“Leveraging objective competitive comparisons breeds success in any industry. Yet for ancillary services there is very limited data to clearly measure performance across all vendors,” James said. “And for payers, this is a major area of opportunity to promote service and cost containment excellence.”

Source: 2014 Healthesystems Ancillary Medical Services Survey

Inefficiency

If you ask claims executives about their strategies for improving the claims management process, a likely response may be “workload optimization.” The goal for some is to enable claims professionals to handle a maximum case load by minimizing administrative duties so they can leverage their expertise to better manage the outcome of each case.

But the path towards “workload optimization” has many hurdles, especially when you consider what needs to be coordinated and the manual way it frequently is done.

Ancillary benefits are a prime example. For a single case, a claims professional might need to coordinate durable medical equipment, secure translation services, arrange for transportation and confirm the best physical therapy plan. Unfortunately they often don’t have the needed time, or the pertinent information, in order to make quick, yet informed, decisions about the ancillary needs of their claimants.

In addition there is the complexity of managing multiple vendor relationships, juggling various contacts, and accessing multiple platforms and/or making endless phone calls.

SponsoredContent_HES“We’ve been called the ‘industry integrator’ by some people, and that’s accurate. We are delivering a proven platform connecting payers with providers and vendors on the ancillary medical benefit front. It’s never been done before.”
– Clifford James, Vice President of Strategic Development, Healthesystems

Modernizing the process

To the benefit of both payers and vendors, Healthesystems offers Ancillary Benefits Management (ABM).

The breakthrough ABM solution consists of three foundational components — a technological platform, proprietary medical coding system and a comprehensive benefits management methodology.

The technological platform integrates payers and vendors with a standardized architecture and processes. Business rules and edits can be easily managed and applied across all contracted vendors. All processes – from referral to billing and payment – are managed on a single platform, empowering the payer with a centralized tool for managing the quality of all ancillary providers.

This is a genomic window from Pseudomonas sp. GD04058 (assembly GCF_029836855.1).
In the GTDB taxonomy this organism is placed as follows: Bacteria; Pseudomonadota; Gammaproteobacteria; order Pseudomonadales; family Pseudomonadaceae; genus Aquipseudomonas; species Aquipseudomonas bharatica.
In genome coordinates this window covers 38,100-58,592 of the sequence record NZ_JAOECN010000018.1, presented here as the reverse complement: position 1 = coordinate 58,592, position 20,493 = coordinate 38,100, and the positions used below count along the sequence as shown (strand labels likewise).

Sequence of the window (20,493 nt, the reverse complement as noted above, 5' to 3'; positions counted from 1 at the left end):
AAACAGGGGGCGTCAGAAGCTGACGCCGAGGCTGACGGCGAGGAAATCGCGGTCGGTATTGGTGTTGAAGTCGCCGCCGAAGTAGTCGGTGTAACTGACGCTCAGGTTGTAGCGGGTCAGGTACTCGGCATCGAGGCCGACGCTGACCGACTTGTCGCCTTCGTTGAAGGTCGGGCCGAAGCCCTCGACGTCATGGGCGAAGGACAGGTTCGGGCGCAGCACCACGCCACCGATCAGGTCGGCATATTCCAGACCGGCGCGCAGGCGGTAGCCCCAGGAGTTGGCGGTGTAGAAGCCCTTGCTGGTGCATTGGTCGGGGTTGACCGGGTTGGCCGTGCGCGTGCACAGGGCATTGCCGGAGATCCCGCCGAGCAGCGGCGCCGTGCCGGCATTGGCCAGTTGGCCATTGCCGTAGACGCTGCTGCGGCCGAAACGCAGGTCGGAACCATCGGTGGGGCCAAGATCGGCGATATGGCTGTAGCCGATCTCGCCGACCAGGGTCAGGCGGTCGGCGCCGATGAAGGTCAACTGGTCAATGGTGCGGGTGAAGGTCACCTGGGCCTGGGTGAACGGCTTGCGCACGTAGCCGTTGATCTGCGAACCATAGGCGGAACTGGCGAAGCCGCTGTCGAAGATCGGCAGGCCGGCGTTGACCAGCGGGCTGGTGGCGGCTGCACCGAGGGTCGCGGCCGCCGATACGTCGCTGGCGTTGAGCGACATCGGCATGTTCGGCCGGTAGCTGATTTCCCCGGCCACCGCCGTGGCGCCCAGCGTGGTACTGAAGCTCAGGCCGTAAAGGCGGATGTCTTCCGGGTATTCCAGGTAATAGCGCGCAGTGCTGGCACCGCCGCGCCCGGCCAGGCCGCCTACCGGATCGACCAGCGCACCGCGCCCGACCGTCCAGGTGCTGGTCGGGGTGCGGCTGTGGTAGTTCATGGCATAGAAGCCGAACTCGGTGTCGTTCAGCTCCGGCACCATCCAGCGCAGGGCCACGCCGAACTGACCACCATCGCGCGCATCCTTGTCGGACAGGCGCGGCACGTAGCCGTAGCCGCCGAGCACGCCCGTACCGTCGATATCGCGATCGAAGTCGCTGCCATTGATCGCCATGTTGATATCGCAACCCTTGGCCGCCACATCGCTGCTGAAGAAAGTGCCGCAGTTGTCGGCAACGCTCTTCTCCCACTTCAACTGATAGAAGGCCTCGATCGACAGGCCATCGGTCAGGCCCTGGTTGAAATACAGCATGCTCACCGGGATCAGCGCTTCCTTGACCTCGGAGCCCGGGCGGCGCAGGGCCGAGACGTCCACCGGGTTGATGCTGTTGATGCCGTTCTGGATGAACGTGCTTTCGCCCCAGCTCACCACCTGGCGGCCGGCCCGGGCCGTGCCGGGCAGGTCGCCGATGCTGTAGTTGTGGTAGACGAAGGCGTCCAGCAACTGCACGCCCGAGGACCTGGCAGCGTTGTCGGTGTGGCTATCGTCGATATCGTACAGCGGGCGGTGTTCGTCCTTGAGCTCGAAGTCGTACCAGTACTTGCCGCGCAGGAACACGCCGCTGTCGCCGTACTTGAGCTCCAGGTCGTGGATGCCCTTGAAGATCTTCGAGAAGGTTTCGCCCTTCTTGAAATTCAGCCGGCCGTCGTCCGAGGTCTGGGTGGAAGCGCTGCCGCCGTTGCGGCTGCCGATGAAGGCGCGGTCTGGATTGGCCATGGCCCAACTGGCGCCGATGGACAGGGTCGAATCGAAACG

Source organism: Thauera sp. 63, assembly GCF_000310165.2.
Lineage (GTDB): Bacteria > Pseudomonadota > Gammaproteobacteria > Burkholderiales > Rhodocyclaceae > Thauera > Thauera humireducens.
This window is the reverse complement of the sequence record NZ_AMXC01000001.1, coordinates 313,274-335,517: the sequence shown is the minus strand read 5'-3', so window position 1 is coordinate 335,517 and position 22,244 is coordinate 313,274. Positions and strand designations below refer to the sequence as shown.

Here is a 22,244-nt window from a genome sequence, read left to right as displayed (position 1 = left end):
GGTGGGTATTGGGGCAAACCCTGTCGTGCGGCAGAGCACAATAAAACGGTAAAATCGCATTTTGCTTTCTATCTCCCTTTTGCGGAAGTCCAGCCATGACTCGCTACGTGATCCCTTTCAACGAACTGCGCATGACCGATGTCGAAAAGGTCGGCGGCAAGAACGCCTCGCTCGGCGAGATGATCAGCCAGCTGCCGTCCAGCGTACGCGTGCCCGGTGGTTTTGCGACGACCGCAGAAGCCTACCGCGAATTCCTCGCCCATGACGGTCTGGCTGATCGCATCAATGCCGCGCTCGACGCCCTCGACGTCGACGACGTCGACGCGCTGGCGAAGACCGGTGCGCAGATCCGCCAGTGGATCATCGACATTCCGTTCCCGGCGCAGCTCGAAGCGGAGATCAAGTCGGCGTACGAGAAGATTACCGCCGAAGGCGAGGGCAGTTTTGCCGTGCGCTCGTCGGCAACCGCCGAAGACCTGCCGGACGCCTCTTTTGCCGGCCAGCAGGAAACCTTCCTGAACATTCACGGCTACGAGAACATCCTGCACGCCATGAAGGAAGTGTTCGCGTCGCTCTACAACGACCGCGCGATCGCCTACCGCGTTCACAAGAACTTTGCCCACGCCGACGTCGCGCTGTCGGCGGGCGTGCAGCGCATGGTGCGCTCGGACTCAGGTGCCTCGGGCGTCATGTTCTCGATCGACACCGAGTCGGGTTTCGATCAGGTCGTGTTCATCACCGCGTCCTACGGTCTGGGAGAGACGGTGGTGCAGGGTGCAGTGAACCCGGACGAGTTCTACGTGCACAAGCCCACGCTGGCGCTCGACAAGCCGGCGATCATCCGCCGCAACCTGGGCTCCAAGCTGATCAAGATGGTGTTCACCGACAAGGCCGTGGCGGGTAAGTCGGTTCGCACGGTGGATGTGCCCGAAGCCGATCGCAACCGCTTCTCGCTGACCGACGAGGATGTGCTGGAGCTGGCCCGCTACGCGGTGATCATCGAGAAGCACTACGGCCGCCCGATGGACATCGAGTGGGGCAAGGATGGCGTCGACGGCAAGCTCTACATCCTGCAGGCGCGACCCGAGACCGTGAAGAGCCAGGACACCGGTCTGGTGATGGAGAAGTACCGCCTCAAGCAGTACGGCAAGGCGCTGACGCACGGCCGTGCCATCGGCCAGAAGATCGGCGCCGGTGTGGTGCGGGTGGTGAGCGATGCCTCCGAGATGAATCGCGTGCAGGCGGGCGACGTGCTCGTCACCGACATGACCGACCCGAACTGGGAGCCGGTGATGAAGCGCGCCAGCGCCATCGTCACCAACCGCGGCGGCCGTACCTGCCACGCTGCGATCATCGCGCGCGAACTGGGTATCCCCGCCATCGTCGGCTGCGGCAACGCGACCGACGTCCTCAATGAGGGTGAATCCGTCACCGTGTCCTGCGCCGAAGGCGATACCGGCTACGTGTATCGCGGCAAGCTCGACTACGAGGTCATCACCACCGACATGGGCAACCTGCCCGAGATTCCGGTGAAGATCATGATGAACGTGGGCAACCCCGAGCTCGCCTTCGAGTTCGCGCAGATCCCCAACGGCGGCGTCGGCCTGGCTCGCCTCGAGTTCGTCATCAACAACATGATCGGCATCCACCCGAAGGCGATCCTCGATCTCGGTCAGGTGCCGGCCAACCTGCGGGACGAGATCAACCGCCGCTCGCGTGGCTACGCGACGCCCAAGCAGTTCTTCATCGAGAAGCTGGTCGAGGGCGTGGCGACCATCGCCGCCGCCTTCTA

But when it comes to ancillary products, the critical and unique challenge Healthesystems had to solve is the antiquated coding system. This was completed by developing a highly granular, product-specific coding system including detailed descriptions and units of measure for all products and services. This coding provides payers with the clearest understanding of all products and services delivered including pricing and all the necessary utilization metrics.

“We bring the highest level of transparency and visibility into all ancillary products and services,” James said, adding that the ABM platform uses an extensive preferred product coding system 15 times more detailed than any other existing system or program.

This combination of sophisticated technology, proprietary coding system and benefit management methodology revolutionizes the ancillary category. Some of the benefits include:

  • Crystal-clear transparency
  • A more detailed and comprehensive view into ancillary products and services
  • An automated process that eliminates billing discrepancies or resubmittals
  • Integrated and consistent processes
  • Strategic program management

Taken together, the system leapfrogs over the existing hurdles while creating entirely new opportunities. It’s a win for vendors and payers, and ultimately for patients, who receive the optimal product or service.

“We’ve been called the ‘industry integrator’ by some people, and that’s accurate,” James said. “We are delivering a proven platform connecting payers with providers and vendors on the ancillary medical benefit front. It’s never been done before.”

To learn more about the Healthesystems Ancillary Benefits Management solution visit: http://www.healthesystems.com/solutions-services/ancillary-benefits

This article was produced by the R&I Brand Studio, a unit of the advertising department of Risk & Insurance, in collaboration with Healthesystems. The editorial staff of Risk & Insurance had no role in its preparation.


Healthesystems is a leading provider of Pharmacy Benefit Management (PBM) & Ancillary Benefits Management programs for the workers' compensation industry.